I even imagine that the king himself is ignorant of it, unless
indeed the cardinal de Fleury informed him of it."  The marechal
told me afterwards that he thought the opinion adopted by Voltaire
the most probable, viz: that this unknown person was the son of
the queen Anne of Austria, mother of Louis XIV.  These last words
helped, in a measure, to resolve the enigma which comte de la
Marche had left me to unravel; and, with a view to satisfy myself
more positively on the subject, I availed myself of the first
time I was alone with the king, to lead the conversation to
this story.

At the mention of the "Iron Mask," Louis XV started.  "And do
you really credit such a fable?"  asked he.

"Is it then entirely untrue?"  inquired I.

"Certainly not," he replied; "all that has been said on the matter
is destitute of even common sense."

"Well," cried I, "what your majesty says only confirms what I
heard from the marechal de Richelieu."

"And what has he been telling you?"

"Very little, sire;  he told me only, that the secret of who the
'Iron Mask' really was had not been communicated to you."

'The marechal is a simpleton if he tells you so.  I know the
whole affair, and was well acquainted with the unhappy business."

"Ah!"  exclaimed I, clapping my hands in triumph, "just now you
affected perfect ignorance; you knew nothing at all about it,
and now--"

"You are a very dangerous woman," cried the king, interrupting
me by loud fits of laughter, "and you are cunning enough even
to surprise the secrets of the state."

"'Tis you, rather, who could not resist the inclination to let me
see that you knew what the marechal had declared you ignorant of.
Which of us two is the more to blame, I wonder?"

"Myself, I think," answered the king; "for after all, you did but
act with the candor and curiosity of your sex: it was for me to
have employed more of the prudence of a king in my replies to
your interrogatories."

"Well, but," said I, "since you really do know all about this man
with the iron mask, you will tell it to me, will you not?"

"I should be very careful how I gratified your curiosity," said
he; "this is a point of history which must never be cleared up;
state reasons require that it should for ever remain a matter of doubt."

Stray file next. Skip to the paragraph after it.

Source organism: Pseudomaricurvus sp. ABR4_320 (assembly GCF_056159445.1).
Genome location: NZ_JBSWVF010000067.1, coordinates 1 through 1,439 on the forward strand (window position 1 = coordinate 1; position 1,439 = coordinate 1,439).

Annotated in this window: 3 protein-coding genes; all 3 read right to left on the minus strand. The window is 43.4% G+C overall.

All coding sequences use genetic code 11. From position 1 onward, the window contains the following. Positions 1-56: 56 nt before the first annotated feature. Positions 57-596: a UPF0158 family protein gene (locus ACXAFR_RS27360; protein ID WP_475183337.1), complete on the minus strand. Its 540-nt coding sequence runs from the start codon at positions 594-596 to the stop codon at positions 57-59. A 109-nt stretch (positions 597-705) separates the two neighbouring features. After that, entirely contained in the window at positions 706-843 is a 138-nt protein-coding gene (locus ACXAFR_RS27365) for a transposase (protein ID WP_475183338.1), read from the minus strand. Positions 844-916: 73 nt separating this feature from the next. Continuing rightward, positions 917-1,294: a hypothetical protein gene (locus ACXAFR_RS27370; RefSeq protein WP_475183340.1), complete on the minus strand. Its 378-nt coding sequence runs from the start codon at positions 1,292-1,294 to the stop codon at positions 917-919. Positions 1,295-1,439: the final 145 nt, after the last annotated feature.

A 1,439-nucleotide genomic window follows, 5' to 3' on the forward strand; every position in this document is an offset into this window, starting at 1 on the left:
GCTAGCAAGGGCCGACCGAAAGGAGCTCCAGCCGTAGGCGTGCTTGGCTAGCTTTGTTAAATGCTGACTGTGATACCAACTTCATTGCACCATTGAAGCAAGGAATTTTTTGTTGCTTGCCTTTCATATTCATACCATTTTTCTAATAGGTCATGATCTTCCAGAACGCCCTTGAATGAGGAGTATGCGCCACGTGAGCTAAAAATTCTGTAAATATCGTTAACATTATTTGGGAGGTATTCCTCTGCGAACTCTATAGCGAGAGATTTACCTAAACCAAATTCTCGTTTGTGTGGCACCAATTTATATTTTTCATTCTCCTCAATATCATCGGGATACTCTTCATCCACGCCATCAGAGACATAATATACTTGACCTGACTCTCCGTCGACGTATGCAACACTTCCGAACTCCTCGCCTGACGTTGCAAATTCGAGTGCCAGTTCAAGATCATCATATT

"And  must have you tell me," returned I; "do pray tell, and I
will love you with all my heart."

"It cannot be."

"And why not?  This unfortunate person has been long dead without
leaving any posterity."

"Are you quite sure of that?"  inquired the king, in a serious tone.

"But what signifies," said I, "whether he be dead or alive?  I
entreat of you to bestow upon me this proof of your confidence.
Who of all those who have spoken of him have told the truth?"

"Nobody; but Voltaire has approached it more nearly than any
one else."

After this partial confession the king implored of me to change
the conversation, which I could easily perceive was extremely
disagreeable to him.  Nevertheless, it seemed to me quite clear,
that this celebrated person belonged to the royal family, but by
what title I could not devise.  It was in vain that I afterwards
revived the subject; not even during the most tender confidences
could I obtain the information I desired.  Possibly had I lived
with him some years more I might have succeeded in drawing from
him all he knew respecting the object of my curiosity.  Old men,
like children, can conceal nothing from those they love, and who
have obtained over them an influence they willingly submit to.

Before I proceed to more important events, I would fain speak of
persons with whom I lived before my elevation.  My godfather,
M. Billard du Monceau, was still living, as well as madame Lagarde,
with whom I had resided as companion.  My interview with the
former is well known; and the authors of "Anecdotes of My Life,"
published thirteen years since, have strictly adhered to the truth,
with the exception of some vulgarisms they have put into the
mouth of that excellent man which he never uttered.

As to madame Lagarde, she was strangely surprised to see me arrive
at her house; and the evident embarrassment my presence occasioned
her was a sufficient revenge on my part for the many unkind things
she had said and done respecting me.  I would not prolong her
uncomfortable situation, but studied to conduct myself with the
same unaffected simplicity of former days.  I talked over the
past, inquired after her family, and offered my best services and
protection without malice for what was gone by, and with perfect
sincerity for the future.  But spite of all my endeavors to spare
her feelings, it was evident that rage and humiliation at the
advantage my altered fortunes gave me over her, struggled within
her, and the conflict of her mind was but too plainly depicted in
her countenance.  However, that was the least of my troubles; I
soon restored her to comparative calmness; and before I quitted
her, made her promise she would come and see me.

She would gladly have evaded this request; but her son, the master
of requests, who sufficiently misjudged me to fear my resentment,